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New Jersey Employment Lawyer Blog - 5 new articles
A recent decision by New Jersey’s Appellate Division recognizes that, under the doctrine of apparent authority, a company’s attorney can bind it to a settlement whether or not the employer actually authorized him to settle the case.
Jesus Gonzalez filed an employment discrimination lawsuit against his former employer, Electronic Integration Services, LLC, also known as Panurgy OEM. More specifically, he claimed Panurgy fired him in violation of the New Jersey Law Against Discrimination (“LAD”), the Family & Medical Leave Act (“FLMA”) and the New Jersey Family Leave Act (“NJFLA”).
Shortly before a trial, Panurgy’s lawyer conveyed an offer to settle the case for $175,000. Mr. Gonzalez accepted the offer, and the judge placed the terms of the settlement on the record.
A recent decision by New Jersey’s Appellate Division demonstrates that under the right circumstances an employee can prove disability discrimination from the fact that her employer fired her shortly after she had surgery.
Ada Caballero worked for Cablevision Systems Corporation for 15 years. In 2013, she was divorced. A few months after her divorce was finalized, Ms. Caballero submitted a copy of the divorce judgment to the company’s human resources department. However, Cablevision did not remove her ex-husband from its health insurance plan.
On Ms. Caballero’s 2014 performance evaluation, Cablevision gave her a rating of “strong performance.”
A recent decision by the Third Circuit Court of Appeals helps clarify who is a “similarly situated” employee in discrimination cases under the New Jersey Law Against Discrimination (“LAD”). This is important since one way to prove discrimination is by showing the employer treated other similarly situated employees more favorably than the employee who is claiming he or she was the victim of discrimination.
Santos Andujar worked for General Nutrition Corporation (“GNC”) as a store manager for 13 years. After failing the company’s Critical Point Audits four years in a row, he received a failing score through the company’s Performance Evaluation Process (“PEP”). On the day Mr. Andujar received his failing PEP score, GNC placed him on a “Red Store Action Plan” which gave him days to improve his job performance. Approximately one month later, the company fired him for failing to meet the Action Plan. GNC replaced Mr. Andujar, who was 57 years old, with someone in his twenties. Mr. Andujar then filed a lawsuit alleging that GNC had engaged in age discrimination in violation of the LAD.
The case went to trial. GNC argued that it fired Mr. Andujar because of his poor performance and not because of his age. However, Mr. Andujar presented evidence that five other store managers between 25 and 34 years old had failing PEP score, but GNC did not put any of them on an Action Plan, let alone fire them.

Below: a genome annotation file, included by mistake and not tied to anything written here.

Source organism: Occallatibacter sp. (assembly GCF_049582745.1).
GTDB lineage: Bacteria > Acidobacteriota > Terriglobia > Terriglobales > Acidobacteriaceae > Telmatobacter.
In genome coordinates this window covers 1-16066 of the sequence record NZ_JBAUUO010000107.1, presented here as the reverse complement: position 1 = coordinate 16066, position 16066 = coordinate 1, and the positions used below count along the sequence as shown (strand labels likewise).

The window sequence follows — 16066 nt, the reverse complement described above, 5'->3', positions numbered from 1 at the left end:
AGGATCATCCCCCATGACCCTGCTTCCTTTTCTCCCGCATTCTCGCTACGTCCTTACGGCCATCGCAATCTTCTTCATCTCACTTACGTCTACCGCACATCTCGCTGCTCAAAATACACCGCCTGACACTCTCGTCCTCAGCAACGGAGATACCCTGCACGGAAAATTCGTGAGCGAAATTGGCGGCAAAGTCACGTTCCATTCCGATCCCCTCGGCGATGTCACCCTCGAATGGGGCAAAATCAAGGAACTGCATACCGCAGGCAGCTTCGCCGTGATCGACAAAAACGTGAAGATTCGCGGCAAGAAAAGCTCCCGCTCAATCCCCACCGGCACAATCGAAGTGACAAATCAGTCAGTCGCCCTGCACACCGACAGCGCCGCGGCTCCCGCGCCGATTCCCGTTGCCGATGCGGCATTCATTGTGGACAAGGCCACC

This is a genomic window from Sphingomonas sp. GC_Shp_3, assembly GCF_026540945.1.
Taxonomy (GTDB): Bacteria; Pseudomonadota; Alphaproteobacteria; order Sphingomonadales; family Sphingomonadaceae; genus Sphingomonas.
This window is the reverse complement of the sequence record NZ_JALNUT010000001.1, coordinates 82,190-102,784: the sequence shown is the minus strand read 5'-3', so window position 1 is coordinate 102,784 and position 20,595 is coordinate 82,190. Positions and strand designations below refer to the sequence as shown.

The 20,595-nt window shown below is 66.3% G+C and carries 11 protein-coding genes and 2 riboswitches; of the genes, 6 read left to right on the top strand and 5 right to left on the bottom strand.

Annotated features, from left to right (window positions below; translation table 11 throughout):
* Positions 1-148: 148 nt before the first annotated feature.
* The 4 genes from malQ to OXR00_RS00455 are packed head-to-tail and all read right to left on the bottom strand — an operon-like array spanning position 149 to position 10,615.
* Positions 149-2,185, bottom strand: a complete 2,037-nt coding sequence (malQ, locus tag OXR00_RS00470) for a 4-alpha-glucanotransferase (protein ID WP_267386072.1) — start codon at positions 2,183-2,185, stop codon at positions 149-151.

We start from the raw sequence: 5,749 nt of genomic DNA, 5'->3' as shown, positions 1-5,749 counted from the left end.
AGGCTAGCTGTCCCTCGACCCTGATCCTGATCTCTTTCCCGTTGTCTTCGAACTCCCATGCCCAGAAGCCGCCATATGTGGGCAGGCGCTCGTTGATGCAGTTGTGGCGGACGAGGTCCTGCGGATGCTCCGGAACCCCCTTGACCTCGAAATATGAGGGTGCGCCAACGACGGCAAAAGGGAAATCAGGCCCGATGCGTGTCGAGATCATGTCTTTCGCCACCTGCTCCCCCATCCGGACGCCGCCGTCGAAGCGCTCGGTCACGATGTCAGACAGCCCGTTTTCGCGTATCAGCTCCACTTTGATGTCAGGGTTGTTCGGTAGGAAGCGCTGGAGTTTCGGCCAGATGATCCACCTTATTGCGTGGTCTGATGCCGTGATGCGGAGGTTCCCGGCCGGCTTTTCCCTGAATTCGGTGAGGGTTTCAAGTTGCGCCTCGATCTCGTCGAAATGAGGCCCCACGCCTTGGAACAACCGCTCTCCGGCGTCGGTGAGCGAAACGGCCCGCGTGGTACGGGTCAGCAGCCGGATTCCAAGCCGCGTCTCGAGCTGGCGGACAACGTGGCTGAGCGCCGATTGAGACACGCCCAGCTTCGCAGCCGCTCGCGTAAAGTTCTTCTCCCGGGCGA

A recent decision by New Jersey’s Appellate Division recognizes that an employer can violate the New Jersey Law Against Discrimination (“LAD”) if it discriminates against a disabled employee because he uses medically prescribed marijuana to treat a disability outside of the workplace.
Justin Wild worked as a licensed funeral director for Carriage Funeral Holdings, Inc. (“Carriage”). Mr. Wild has cancer. Pursuant to New Jersey’s Compassionate Use of Medical Marijuana Act, Mr. Wild has been prescribed marijuana to help with the associated pain. The Compassionate Use Act decriminalizes the use of marijuana for certain medical reasons including pain relief for individuals with cancer.
In 2016, while working for Carriage, Mr. Wild was in a car accident and had to be taken to the emergency room. He was prescribed pain medication and released from the hospital the same day. At home, Mr. Wild took the pain medication and used medical marijuana.
Last month, New Jersey amended its Family Leave Act to expand the protections it offers to employees in several key ways. The Family Leave Act is a law that entitles covered employees to take up to 12 weeks off from work over a 24 month period to care for a family member with a serious illness, for childbirth or adoption, or to care for a newborn or newly adopted child. It requires employers to reinstate employees at the end of a covered family leave, and prohibits employers from retaliating against employees because they took time off pursuant to the Act.
Some of the new protections of the Family Leave Act went into effect immediately, but others do not go into effect until June 1, 2019. For example, the Family Leave Act currently only applies to employees who work for employers with 50 or more employees. Starting on June 1, 2019, it will apply to employers that have at least 30 employees. As a result, many more employees will be covered by the Act.
Similarly, the term “family member” currently includes only children, parents, spouses and civil union partner. Effective June 1, 2019, family member also will include parents-in-law, siblings, grandparents, grandchildren, domestic partners, “any other individual related by blood to the employee” and anyone else with whom the employee can show he or she has a “close association . . . which is the equivalent of a family relationship.”